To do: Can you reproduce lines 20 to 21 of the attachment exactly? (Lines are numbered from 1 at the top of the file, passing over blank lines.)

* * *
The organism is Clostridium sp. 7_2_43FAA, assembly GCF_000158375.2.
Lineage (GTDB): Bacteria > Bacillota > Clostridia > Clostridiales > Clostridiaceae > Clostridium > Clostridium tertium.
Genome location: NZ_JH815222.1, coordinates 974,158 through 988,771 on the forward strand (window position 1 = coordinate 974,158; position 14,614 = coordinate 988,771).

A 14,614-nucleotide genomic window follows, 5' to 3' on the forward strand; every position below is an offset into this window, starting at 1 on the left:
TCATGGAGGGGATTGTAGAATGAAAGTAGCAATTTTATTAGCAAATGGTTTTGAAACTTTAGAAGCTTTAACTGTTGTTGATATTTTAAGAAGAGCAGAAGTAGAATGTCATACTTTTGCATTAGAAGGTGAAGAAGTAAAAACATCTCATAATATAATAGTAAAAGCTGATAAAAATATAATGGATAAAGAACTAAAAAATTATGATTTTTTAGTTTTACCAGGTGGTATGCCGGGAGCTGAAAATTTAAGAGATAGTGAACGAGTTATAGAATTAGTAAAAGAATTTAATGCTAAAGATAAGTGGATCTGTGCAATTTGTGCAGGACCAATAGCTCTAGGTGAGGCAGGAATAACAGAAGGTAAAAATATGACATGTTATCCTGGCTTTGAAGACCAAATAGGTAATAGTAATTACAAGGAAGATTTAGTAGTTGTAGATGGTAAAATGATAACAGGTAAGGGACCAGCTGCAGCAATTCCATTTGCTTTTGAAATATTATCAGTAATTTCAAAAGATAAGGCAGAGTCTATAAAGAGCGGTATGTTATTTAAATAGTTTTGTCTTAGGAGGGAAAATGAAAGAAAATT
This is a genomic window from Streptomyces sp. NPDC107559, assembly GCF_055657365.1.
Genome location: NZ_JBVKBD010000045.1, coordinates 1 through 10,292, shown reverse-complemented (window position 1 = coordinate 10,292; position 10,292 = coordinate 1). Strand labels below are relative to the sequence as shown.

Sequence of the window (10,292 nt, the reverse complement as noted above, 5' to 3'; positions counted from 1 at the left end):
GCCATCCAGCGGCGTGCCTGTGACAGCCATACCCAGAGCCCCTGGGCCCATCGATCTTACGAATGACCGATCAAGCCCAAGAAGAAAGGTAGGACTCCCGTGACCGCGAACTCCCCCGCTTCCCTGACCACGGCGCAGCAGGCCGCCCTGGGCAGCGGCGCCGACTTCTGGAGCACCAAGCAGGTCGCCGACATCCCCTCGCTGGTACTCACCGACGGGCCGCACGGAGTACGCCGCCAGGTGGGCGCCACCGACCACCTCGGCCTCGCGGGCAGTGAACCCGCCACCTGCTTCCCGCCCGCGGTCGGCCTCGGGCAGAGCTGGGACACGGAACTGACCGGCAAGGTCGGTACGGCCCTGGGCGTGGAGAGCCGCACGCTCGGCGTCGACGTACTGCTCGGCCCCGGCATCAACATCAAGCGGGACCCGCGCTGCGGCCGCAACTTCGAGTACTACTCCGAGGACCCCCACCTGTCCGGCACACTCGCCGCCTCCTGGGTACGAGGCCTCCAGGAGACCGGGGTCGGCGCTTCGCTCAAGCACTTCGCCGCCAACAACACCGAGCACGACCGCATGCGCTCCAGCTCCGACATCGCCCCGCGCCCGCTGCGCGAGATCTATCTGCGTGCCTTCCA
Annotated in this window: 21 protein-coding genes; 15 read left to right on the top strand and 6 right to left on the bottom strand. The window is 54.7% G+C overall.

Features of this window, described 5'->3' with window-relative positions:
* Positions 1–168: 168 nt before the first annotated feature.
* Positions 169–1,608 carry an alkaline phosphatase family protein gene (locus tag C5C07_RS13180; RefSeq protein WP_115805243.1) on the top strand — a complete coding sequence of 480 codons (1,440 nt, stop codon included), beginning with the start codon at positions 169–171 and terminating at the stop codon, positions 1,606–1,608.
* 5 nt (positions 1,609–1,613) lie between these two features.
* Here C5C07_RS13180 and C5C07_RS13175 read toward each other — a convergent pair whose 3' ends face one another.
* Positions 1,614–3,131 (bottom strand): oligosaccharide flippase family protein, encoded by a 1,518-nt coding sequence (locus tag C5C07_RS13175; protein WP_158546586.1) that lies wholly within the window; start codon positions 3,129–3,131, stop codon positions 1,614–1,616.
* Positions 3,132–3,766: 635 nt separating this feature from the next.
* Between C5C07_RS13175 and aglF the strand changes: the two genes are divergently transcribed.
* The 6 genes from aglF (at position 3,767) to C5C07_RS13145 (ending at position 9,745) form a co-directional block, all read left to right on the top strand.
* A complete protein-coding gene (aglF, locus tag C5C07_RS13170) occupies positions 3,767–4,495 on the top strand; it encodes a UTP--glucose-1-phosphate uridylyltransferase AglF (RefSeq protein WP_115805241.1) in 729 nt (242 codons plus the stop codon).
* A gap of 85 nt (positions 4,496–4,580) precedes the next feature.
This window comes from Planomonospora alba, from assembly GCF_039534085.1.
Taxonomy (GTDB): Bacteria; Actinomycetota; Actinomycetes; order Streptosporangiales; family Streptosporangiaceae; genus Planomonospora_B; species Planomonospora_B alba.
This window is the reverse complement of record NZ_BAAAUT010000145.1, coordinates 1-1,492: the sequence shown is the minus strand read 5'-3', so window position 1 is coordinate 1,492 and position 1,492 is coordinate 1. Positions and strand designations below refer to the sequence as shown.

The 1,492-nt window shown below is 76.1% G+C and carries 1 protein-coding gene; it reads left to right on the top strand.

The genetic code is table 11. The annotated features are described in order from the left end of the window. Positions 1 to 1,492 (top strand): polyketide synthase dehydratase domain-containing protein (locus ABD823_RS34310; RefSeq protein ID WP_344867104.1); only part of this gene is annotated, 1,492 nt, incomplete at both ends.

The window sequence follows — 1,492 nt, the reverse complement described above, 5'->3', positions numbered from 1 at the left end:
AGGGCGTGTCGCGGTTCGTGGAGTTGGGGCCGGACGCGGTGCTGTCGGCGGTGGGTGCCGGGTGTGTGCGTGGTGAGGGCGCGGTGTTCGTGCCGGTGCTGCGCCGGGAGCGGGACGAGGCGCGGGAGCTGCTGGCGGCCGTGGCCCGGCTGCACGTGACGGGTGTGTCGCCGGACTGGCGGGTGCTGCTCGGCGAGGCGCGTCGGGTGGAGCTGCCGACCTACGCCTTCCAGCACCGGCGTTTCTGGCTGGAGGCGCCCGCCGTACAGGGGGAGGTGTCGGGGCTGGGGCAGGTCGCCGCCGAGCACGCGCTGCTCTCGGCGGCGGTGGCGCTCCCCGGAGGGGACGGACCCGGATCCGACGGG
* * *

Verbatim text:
* A complete protein-coding gene (aglF, locus tag C5C07_RS13170) occupies positions 3,767–4,495 on the top strand; it encodes a UTP--glucose-1-phosphate uridylyltransferase AglF (RefSeq protein WP_115805241.1) in 729 nt (242 codons plus the stop codon).
* A gap of 85 nt (positions 4,496–4,580) precedes the next feature.